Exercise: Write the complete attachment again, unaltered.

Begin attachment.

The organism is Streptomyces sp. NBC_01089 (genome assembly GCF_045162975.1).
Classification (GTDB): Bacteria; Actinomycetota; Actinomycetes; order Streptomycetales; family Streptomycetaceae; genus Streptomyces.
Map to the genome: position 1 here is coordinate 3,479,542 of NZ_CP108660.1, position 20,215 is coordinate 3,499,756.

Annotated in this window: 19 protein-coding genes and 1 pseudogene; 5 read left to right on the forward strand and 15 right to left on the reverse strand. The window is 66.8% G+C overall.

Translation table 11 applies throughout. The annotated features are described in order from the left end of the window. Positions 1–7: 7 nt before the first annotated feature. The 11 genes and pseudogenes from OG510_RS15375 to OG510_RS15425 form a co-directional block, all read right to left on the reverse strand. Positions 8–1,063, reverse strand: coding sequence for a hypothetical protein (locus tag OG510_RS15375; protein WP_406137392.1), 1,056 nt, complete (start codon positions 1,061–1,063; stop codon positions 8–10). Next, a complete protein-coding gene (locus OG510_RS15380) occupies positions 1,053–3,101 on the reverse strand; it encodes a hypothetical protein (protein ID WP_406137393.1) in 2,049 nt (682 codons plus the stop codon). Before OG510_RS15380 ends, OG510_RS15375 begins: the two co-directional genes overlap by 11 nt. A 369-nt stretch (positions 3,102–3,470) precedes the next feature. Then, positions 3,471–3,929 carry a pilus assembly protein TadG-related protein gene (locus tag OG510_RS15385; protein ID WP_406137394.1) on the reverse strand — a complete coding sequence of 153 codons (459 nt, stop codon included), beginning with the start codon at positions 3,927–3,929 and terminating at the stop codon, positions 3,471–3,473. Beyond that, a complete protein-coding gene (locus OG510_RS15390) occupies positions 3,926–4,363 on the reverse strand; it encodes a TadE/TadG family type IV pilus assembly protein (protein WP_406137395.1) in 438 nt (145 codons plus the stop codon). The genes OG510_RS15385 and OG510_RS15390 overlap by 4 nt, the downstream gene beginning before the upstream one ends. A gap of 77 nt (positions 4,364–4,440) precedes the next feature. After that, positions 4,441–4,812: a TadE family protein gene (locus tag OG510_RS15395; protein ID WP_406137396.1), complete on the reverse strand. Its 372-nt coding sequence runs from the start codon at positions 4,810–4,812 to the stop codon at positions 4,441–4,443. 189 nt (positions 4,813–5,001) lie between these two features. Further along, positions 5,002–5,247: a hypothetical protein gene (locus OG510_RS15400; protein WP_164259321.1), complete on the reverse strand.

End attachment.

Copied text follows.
The organism is Streptomyces sp. NBC_01089 (genome assembly GCF_045162975.1).
Classification (GTDB): Bacteria; Actinomycetota; Actinomycetes; order Streptomycetales; family Streptomycetaceae; genus Streptomyces.
Map to the genome: position 1 here is coordinate 3,479,542 of NZ_CP108660.1, position 20,215 is coordinate 3,499,756.

Annotated in this window: 19 protein-coding genes and 1 pseudogene; 5 read left to right on the forward strand and 15 right to left on the reverse strand. The window is 66.8% G+C overall.

Translation table 11 applies throughout. The annotated features are described in order from the left end of the window. Positions 1–7: 7 nt before the first annotated feature. The 11 genes and pseudogenes from OG510_RS15375 to OG510_RS15425 form a co-directional block, all read right to left on the reverse strand. Positions 8–1,063, reverse strand: coding sequence for a hypothetical protein (locus tag OG510_RS15375; protein WP_406137392.1), 1,056 nt, complete (start codon positions 1,061–1,063; stop codon positions 8–10). Next, a complete protein-coding gene (locus OG510_RS15380) occupies positions 1,053–3,101 on the reverse strand; it encodes a hypothetical protein (protein ID WP_406137393.1) in 2,049 nt (682 codons plus the stop codon). Before OG510_RS15380 ends, OG510_RS15375 begins: the two co-directional genes overlap by 11 nt. A 369-nt stretch (positions 3,102–3,470) precedes the next feature. Then, positions 3,471–3,929 carry a pilus assembly protein TadG-related protein gene (locus tag OG510_RS15385; protein ID WP_406137394.1) on the reverse strand — a complete coding sequence of 153 codons (459 nt, stop codon included), beginning with the start codon at positions 3,927–3,929 and terminating at the stop codon, positions 3,471–3,473. Beyond that, a complete protein-coding gene (locus OG510_RS15390) occupies positions 3,926–4,363 on the reverse strand; it encodes a TadE/TadG family type IV pilus assembly protein (protein WP_406137395.1) in 438 nt (145 codons plus the stop codon). The genes OG510_RS15385 and OG510_RS15390 overlap by 4 nt, the downstream gene beginning before the upstream one ends. A gap of 77 nt (positions 4,364–4,440) precedes the next feature. After that, positions 4,441–4,812: a TadE family protein gene (locus tag OG510_RS15395; protein ID WP_406137396.1), complete on the reverse strand. Its 372-nt coding sequence runs from the start codon at positions 4,810–4,812 to the stop codon at positions 4,441–4,443. 189 nt (positions 4,813–5,001) lie between these two features. Further along, positions 5,002–5,247: a hypothetical protein gene (locus OG510_RS15400; protein WP_164259321.1), complete on the reverse strand.